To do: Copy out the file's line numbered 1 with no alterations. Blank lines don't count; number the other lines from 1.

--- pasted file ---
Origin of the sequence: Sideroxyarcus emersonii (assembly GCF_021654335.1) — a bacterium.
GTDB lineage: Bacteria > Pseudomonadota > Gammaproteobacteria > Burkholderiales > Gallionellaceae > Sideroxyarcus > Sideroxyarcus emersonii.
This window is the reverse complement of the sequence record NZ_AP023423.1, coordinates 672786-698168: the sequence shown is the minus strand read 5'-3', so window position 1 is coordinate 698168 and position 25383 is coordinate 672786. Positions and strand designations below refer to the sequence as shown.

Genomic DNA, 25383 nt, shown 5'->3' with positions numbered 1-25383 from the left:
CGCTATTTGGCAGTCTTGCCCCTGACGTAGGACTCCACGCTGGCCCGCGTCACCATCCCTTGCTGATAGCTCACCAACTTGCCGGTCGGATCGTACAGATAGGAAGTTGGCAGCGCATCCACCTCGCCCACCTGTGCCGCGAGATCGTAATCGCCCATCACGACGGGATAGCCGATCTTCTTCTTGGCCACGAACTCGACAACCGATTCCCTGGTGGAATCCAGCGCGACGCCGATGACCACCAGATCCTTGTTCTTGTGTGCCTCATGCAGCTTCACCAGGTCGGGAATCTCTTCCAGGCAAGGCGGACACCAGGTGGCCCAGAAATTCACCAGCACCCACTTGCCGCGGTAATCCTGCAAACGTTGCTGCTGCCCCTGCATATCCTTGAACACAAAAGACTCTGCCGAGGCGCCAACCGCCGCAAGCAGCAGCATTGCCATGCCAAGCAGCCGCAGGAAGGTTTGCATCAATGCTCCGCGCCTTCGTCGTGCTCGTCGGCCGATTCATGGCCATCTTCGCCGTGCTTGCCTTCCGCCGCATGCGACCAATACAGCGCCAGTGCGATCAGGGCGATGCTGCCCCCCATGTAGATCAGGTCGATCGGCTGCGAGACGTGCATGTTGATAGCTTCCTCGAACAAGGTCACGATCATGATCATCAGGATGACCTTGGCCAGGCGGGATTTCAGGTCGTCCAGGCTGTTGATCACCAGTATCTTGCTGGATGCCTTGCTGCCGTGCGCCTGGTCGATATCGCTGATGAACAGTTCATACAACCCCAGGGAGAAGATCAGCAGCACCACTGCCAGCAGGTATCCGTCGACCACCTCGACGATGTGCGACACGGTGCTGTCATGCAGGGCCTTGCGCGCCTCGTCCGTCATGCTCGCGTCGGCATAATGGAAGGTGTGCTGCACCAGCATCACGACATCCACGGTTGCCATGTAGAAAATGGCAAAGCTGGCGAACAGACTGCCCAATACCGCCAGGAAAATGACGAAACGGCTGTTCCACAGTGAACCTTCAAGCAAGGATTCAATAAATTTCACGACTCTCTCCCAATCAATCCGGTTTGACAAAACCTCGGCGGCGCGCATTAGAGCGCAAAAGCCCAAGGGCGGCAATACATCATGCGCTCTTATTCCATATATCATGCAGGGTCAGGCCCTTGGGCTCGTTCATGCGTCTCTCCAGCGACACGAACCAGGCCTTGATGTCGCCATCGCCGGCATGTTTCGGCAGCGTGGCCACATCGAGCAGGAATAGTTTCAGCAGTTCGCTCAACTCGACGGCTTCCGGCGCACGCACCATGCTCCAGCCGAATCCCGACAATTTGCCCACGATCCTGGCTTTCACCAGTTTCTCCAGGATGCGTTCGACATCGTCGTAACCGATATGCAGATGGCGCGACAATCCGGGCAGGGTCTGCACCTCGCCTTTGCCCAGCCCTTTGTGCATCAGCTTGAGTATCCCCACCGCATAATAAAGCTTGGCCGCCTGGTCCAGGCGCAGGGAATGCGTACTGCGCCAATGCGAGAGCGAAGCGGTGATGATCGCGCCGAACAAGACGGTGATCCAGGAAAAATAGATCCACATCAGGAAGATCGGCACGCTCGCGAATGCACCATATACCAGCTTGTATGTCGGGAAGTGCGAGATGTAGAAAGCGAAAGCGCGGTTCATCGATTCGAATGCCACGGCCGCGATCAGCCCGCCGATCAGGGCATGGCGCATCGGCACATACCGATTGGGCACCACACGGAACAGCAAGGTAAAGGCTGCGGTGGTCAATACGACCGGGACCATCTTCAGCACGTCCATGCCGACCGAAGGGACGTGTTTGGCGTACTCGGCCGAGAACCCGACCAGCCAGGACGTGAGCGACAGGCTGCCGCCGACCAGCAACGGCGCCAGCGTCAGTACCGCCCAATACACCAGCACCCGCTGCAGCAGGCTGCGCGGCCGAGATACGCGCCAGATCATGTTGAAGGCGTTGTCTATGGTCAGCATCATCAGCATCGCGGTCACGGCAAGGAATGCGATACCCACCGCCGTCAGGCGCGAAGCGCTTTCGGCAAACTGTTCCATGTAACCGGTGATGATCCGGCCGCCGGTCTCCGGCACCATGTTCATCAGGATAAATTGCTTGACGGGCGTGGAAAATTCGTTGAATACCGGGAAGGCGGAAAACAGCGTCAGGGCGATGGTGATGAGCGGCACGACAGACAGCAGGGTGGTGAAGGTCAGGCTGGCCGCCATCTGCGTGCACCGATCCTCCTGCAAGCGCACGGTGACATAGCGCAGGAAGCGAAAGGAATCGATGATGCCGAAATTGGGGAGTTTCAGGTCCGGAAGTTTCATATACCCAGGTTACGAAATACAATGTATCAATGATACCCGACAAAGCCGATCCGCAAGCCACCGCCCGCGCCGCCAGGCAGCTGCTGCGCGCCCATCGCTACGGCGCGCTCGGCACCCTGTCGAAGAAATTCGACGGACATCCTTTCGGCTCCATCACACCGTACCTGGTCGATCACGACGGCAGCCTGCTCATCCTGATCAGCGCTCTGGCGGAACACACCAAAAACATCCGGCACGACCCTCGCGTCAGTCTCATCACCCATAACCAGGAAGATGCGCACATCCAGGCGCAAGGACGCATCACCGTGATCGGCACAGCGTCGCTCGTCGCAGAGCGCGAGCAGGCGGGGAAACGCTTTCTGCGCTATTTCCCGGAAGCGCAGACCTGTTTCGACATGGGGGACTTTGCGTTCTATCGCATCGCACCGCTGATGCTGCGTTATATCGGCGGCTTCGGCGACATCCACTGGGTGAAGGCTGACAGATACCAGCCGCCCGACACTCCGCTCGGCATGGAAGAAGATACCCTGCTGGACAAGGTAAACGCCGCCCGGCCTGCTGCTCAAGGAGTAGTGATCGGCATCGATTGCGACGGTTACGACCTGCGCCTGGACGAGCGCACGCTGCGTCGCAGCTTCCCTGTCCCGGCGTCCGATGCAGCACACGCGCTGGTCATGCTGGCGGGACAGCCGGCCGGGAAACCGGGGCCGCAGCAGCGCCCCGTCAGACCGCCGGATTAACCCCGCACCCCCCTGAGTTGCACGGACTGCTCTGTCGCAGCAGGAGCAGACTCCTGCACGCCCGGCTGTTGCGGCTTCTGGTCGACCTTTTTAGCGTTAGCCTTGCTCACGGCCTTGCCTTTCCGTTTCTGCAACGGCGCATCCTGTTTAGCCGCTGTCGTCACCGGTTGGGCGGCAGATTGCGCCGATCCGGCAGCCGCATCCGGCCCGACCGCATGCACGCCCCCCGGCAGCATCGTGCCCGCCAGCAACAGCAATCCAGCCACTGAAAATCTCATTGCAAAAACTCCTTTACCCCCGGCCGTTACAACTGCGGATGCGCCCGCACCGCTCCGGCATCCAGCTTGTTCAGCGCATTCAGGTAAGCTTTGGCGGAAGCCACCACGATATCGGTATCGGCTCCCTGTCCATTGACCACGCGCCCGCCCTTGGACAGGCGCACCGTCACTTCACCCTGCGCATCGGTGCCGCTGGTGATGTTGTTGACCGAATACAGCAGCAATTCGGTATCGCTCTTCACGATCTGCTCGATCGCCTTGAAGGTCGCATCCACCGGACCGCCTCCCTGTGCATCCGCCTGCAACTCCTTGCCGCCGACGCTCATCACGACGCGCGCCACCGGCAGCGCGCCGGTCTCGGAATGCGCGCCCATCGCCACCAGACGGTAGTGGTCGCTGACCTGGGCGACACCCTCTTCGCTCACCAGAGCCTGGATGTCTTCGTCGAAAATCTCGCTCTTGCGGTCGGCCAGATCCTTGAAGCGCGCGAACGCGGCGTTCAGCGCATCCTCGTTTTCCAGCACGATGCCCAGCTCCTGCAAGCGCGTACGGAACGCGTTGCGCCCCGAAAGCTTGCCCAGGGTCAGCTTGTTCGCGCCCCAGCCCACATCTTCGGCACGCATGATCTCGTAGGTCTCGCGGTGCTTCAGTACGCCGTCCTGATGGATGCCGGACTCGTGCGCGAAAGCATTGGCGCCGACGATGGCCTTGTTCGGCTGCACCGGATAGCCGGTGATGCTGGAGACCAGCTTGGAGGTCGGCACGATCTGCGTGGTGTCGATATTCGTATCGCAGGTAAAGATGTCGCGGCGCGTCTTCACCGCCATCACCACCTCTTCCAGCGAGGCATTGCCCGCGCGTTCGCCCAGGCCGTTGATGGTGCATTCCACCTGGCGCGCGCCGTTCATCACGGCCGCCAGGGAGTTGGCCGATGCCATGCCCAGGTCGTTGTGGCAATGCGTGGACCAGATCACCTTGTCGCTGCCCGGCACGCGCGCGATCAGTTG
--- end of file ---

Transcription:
Origin of the sequence: Sideroxyarcus emersonii (assembly GCF_021654335.1) — a bacterium.